Two years ago Michael Merrett penned “Slipping into Darkness,” a novel about his struggle with blindness from retinitis pigmentosa. A year later, he published a fiction novel and is now working on a third science fiction novel.

In 1978, Michael Merrett sold his car, quit his job as a bank accountant and set off for Fort Knox, Ky. to join the military and pursue journalism and photography, but that dream was quickly derailed.

Merrett couldn’t pass the eye exam and was unable to enlist.

“I was in glasses at age 12, but it was only at that time that I realized something more serious was going on,” said Merrett, now 53 and living in Bradford.

Two years later, Merrett and four of his brothers met with a Boston doctor who had done extensive research about the symptoms they each displayed. The diagnosis was retinitis pigmentosa, a degenerative disease of the retina that causes varying degrees of blindness. Some end up losing their vision completely.

Since then, Merrett’s life has taken some unexpected turns, but his diagnosis brought him full circle to his dream of becoming a writer.

In 2005, Merrett self-published his first novel, “Slipping into Darkness,” about his struggle with his disease. A year later, he published a fiction novel called “The F.O.G.,” about a man on a mission to change the face of the planet.

One of 13 children, Merrett was raised in Everett by his father, Bert, and mother, Betty. Four of his five brothers have been diagnosed with the eye disease, all four having to change their careers because of vision loss. Merrett’s youngest brother, Stephen, 42, has yet to show any symptoms.

Merrett’s mother and father had perfect vision, so such widespread vision loss within a family seemed highly unusual. But the disease is hereditary, and Merrett’s mother was the carrier who had unknowingly passed it on to her sons.

The disease causes gradual degeneration of rod cells and cone cells in the retina. Rod cells decipher peripheral and side vision, as well as interpret images in dark and dim environments. Cone cells allow the eye to perceive color and see fine visual detail in the center of vision.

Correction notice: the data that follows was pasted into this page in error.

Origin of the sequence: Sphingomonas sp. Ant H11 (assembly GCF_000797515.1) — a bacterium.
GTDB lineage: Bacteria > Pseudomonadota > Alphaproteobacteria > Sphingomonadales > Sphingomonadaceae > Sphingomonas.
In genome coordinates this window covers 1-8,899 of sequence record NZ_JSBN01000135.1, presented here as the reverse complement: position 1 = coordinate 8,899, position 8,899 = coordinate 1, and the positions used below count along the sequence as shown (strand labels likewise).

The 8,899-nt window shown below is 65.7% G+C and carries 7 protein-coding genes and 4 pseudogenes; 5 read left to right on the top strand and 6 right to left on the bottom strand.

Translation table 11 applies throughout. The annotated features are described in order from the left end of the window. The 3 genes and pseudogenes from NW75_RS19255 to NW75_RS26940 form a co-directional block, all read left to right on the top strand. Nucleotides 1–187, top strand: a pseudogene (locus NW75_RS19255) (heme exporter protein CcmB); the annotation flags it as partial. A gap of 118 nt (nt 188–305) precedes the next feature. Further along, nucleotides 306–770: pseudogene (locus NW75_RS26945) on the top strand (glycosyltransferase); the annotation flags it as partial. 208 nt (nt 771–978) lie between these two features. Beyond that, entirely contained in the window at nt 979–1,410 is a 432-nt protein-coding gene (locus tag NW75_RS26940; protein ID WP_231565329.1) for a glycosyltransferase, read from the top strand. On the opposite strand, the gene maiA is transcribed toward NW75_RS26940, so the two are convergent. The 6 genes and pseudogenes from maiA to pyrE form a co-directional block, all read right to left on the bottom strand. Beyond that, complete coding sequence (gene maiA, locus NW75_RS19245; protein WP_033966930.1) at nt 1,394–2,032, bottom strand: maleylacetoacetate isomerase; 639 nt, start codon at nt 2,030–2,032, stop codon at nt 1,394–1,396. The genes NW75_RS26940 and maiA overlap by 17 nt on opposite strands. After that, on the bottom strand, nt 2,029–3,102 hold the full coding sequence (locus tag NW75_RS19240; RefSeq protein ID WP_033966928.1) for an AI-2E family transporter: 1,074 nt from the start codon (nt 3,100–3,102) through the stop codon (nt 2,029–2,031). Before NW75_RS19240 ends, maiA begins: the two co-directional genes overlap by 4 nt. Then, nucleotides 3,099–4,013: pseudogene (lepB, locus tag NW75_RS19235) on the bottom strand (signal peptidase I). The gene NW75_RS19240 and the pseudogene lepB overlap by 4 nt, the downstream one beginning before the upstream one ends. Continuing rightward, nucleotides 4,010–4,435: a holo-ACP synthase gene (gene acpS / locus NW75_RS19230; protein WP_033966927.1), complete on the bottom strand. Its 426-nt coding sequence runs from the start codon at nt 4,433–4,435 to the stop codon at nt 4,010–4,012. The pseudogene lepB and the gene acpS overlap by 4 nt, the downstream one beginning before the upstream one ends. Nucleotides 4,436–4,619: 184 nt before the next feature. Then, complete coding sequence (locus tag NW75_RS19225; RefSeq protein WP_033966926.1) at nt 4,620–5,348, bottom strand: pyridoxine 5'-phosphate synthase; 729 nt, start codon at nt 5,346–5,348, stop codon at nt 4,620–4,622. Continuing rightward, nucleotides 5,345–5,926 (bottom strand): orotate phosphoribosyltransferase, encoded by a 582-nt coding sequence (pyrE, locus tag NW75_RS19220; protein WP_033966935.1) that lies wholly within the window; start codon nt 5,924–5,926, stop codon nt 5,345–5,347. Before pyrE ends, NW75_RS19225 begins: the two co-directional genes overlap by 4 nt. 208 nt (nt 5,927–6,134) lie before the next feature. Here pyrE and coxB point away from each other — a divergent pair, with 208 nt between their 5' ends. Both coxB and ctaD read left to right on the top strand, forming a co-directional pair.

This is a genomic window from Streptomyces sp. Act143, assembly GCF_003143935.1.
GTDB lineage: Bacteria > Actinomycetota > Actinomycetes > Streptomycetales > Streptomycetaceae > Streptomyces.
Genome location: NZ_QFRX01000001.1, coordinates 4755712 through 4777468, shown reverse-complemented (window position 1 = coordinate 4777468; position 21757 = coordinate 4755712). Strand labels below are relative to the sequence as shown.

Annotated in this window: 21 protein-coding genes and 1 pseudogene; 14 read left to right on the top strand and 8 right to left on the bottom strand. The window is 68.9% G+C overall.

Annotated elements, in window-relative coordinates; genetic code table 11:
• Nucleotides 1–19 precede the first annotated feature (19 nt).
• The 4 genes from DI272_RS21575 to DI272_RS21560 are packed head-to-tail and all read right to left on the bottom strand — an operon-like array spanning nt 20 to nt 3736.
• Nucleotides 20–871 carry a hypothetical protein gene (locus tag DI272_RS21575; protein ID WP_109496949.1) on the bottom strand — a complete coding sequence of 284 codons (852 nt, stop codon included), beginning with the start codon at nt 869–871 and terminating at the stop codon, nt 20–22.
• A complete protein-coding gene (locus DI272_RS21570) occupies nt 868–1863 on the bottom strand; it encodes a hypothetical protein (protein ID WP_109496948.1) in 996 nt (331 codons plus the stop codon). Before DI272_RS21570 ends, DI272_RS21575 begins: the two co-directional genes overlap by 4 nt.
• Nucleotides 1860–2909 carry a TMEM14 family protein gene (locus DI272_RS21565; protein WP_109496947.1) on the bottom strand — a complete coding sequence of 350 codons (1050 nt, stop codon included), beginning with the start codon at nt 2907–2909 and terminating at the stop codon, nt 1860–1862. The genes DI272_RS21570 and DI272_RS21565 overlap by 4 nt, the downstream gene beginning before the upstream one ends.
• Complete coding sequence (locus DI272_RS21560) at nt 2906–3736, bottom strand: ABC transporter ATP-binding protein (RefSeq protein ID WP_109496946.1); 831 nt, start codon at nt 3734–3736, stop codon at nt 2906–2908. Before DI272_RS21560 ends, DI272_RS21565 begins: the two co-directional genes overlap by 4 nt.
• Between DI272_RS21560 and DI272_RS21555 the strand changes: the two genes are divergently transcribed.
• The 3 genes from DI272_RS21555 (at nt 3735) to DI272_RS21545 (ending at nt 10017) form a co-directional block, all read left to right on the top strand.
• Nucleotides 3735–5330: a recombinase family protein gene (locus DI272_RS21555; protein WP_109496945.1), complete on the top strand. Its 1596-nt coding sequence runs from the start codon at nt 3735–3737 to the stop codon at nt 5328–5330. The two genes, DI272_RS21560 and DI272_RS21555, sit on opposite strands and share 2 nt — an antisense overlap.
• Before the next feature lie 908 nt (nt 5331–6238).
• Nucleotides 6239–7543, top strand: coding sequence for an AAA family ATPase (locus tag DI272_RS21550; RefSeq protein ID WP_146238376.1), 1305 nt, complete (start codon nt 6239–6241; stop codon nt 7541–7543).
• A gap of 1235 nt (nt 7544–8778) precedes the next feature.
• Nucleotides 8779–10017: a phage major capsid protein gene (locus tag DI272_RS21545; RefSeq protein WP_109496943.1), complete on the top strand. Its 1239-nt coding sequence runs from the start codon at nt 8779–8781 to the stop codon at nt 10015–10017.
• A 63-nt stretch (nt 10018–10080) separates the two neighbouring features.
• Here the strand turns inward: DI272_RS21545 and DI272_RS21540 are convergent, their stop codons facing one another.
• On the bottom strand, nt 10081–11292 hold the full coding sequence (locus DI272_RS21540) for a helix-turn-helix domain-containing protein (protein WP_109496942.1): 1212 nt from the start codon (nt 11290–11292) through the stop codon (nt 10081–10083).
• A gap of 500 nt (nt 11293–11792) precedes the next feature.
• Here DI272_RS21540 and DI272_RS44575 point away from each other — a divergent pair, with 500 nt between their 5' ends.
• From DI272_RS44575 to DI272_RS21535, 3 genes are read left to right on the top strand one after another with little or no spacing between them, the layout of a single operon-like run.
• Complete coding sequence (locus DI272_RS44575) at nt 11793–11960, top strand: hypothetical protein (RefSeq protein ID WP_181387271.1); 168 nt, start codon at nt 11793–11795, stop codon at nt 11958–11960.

Merrett still has functional vision, meaning he can see adequately in bright light, but the disease still took away his 12-year career as an insurance examiner. For 19 years he had led drum corps and judged marching band competitions all over New England, but that was no longer possible. And his seven-year marriage to Julie Steffen ended because he tried to run away from his health problems. “I learned that you can’t do that. You have to learn to live with it,” said Merrett.

He later started working with the Randolph Sheppard program that allows the visually impaired to run their own vending, concessions, coffee shops and snack bars, but soon realized he needed more creativity.

“That’s when I said, ‘I need to start writing again,’” said Merrett, who had been writing part time for the Everett News, the Malden Tribune and the Stoneham Patriot from 1987 to 1992, covering sports and penning a column. But when the papers disbanded, he was again left without a form of creative expression. It was then that he tried writing full-length novels.

“I started ‘Slipping into Darkness’ because I felt that if I could do it right and present our experiences properly, it might help others,” he said.

It has, and Merrett remembers one woman in particular who was going through a similar situation.

“She said that after reading my book, it convinced her that they (her family) could get through anything,” he said. “I did it, so it made them believe they could too.”

Merrett credits his mother for his inspiration.

“My mom taught us long-lasting lessons as human beings, to help one another, not to hurt one another. She instilled in us a love of learning, the importance of sacrificing for others and being compassionate for others. And my dad was the most honest, decent human being I’ve ever known. From him we learned what the word integrity meant,” said Merrett.

The most difficult part of writing “Slipping into Darkness” was recalling details from over 20 years ago and reliving some of the his darkest moments.

Merrett never had any doubt he would achieve his dream of being a writer, despite the hurdles in his life.

“In high school, it was my calling,” he said. “I developed a fondness for literature and my mother, God rest her soul, instilled in us the importance of reading.”

Many of his characters were inspired by the people in his life.

“Almost everything we do and everything we write is influenced by, or based upon, things in our past,” Merrett said.

Merrett hopes to have his third science fiction novel, “Klatu’s Return,” completed by the end of the year. He is creating it as a sequel to the 1950s classic film “The Day the Earth Stood Still,” and has even been in contact with Ray Bradbury, who Merrett said has been incredibly helpful and supportive.

“You have to live for the moment because no one can see into the future,” he said. “This is the hand we were dealt. It’s what God intended us to have in our lives. Everybody has their difficulties. It’s absolutely essential that you don’t let the feelings of loss and depression associated with it consume you.”

As his vision continues to deteriorate, Merrett continues to take on more and more projects. His creative juices are flowing constantly with new possibilities. Merrett is an author and a musician, a curious mind and a kind soul who is visually impaired but will never be a victim.

“I think of this disease as my enemy,” he said, “and I’m not going to let it defeat me.”

For information about purchasing Michael Merrett’s books, visit www.thefog.com.

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